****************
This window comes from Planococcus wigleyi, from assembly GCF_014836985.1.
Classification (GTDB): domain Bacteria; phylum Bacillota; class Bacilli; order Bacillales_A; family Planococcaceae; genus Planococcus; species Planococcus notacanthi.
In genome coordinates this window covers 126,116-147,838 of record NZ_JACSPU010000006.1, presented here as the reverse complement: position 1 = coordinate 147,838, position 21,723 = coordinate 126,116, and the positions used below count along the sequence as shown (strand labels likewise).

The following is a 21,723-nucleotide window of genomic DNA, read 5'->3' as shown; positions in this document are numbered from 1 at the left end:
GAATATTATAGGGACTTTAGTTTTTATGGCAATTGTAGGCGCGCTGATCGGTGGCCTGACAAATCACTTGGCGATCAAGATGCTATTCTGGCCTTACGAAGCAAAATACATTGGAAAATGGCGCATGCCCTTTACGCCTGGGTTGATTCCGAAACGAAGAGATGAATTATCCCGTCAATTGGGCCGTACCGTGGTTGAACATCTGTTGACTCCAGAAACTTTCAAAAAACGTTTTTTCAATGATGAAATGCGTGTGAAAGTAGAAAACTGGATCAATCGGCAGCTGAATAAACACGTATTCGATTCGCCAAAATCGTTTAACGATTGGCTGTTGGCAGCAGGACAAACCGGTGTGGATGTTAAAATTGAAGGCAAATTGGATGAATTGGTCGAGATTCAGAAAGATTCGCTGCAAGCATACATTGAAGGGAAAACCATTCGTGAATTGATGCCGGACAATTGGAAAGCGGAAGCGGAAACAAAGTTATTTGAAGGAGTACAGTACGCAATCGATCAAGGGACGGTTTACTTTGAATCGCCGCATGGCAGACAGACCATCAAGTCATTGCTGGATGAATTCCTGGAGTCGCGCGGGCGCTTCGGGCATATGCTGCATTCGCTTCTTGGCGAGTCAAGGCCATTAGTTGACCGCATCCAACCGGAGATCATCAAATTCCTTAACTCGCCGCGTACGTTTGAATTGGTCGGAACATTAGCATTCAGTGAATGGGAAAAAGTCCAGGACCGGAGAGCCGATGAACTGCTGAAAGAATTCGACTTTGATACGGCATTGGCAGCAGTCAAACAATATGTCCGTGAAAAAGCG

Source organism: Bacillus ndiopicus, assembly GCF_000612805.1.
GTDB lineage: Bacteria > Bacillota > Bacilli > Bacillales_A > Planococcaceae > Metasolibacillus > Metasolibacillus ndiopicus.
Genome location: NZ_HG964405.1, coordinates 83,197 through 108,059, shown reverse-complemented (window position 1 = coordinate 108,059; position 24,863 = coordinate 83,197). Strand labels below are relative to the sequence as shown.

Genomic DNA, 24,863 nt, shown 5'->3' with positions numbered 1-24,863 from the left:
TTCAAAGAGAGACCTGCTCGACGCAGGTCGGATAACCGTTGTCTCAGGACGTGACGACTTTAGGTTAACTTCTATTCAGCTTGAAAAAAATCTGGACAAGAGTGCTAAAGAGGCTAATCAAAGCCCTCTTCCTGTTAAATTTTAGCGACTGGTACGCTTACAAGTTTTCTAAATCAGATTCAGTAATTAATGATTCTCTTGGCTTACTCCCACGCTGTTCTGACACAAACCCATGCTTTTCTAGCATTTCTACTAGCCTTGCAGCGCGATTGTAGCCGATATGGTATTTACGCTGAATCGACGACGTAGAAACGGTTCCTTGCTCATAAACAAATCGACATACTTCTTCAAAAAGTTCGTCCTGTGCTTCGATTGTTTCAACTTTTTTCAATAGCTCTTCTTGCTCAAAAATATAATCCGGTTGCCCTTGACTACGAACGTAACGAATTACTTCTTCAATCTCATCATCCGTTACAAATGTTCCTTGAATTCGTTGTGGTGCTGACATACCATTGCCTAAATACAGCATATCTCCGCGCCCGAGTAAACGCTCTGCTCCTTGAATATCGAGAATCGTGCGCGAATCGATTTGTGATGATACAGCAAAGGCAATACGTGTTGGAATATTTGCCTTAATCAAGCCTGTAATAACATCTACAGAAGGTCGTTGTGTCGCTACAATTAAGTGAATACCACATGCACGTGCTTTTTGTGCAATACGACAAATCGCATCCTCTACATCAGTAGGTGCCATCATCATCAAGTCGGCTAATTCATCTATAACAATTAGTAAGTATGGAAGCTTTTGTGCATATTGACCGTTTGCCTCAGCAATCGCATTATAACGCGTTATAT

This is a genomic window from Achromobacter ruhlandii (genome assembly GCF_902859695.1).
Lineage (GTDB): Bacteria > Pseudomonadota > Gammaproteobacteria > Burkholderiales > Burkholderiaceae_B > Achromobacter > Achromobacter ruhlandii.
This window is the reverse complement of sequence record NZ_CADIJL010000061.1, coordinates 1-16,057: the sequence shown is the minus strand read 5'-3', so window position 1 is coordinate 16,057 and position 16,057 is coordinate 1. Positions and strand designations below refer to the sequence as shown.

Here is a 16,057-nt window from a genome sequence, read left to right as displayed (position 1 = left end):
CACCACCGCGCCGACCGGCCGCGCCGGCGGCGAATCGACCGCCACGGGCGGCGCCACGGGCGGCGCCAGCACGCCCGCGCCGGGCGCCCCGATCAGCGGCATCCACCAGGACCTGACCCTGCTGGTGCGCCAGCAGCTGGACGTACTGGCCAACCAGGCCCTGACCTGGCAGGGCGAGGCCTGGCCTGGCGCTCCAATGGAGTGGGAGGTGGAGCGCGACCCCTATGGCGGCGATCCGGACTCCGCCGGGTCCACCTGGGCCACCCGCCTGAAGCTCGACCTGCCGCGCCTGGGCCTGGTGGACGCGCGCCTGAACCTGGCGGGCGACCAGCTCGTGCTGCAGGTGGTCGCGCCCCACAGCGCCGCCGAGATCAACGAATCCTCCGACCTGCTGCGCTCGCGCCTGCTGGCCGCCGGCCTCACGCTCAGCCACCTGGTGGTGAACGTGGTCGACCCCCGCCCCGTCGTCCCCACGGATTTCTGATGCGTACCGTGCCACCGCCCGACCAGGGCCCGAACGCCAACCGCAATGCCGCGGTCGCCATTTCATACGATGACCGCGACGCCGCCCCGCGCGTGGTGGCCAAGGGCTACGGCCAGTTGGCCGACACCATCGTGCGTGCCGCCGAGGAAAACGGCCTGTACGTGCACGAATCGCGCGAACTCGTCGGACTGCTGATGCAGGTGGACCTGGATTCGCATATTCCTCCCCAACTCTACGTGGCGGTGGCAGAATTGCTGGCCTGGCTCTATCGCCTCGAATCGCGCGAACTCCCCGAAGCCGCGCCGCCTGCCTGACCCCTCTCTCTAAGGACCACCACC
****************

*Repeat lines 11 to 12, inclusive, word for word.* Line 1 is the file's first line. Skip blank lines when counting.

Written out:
This is a genomic window from Achromobacter ruhlandii (genome assembly GCF_902859695.1).
Lineage (GTDB): Bacteria > Pseudomonadota > Gammaproteobacteria > Burkholderiales > Burkholderiaceae_B > Achromobacter > Achromobacter ruhlandii.